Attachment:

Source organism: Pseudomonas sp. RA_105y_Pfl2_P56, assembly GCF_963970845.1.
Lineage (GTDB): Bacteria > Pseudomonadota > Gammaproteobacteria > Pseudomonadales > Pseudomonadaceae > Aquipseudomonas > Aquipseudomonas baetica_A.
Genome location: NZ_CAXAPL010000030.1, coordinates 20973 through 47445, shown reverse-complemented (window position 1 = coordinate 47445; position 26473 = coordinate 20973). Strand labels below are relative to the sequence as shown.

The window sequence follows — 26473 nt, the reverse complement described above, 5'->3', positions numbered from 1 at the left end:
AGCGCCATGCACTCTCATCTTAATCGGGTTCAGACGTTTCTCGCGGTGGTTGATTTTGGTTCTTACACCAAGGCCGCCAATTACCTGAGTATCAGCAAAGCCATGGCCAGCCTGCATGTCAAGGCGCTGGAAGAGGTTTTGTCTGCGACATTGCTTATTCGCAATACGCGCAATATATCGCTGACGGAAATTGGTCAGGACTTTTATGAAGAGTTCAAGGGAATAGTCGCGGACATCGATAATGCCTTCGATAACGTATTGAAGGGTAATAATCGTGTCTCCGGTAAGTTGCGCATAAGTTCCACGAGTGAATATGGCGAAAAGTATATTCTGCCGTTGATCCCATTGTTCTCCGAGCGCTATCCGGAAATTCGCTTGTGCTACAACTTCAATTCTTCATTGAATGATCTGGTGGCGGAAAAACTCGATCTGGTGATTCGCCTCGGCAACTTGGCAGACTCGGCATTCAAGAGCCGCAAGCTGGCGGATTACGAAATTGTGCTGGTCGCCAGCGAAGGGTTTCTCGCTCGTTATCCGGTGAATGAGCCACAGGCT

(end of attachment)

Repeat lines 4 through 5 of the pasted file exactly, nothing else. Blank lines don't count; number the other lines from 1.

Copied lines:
The window sequence follows — 26473 nt, the reverse complement described above, 5'->3', positions numbered from 1 at the left end:
AGCGCCATGCACTCTCATCTTAATCGGGTTCAGACGTTTCTCGCGGTGGTTGATTTTGGTTCTTACACCAAGGCCGCCAATTACCTGAGTATCAGCAAAGCCATGGCCAGCCTGCATGTCAAGGCGCTGGAAGAGGTTTTGTCTGCGACATTGCTTATTCGCAATACGCGCAATATATCGCTGACGGAAATTGGTCAGGACTTTTATGAAGAGTTCAAGGGAATAGTCGCGGACATCGATAATGCCTTCGATAACGTATTGAAGGGTAATAATCGTGTCTCCGGTAAGTTGCGCATAAGTTCCACGAGTGAATATGGCGAAAAGTATATTCTGCCGTTGATCCCATTGTTCTCCGAGCGCTATCCGGAAATTCGCTTGTGCTACAACTTCAATTCTTCATTGAATGATCTGGTGGCGGAAAAACTCGATCTGGTGATTCGCCTCGGCAACTTGGCAGACTCGGCATTCAAGAGCCGCAAGCTGGCGGATTACGAAATTGTGCTGGTCGCCAGCGAAGGGTTTCTCGCTCGTTATCCGGTGAATGAGCCACAGGCT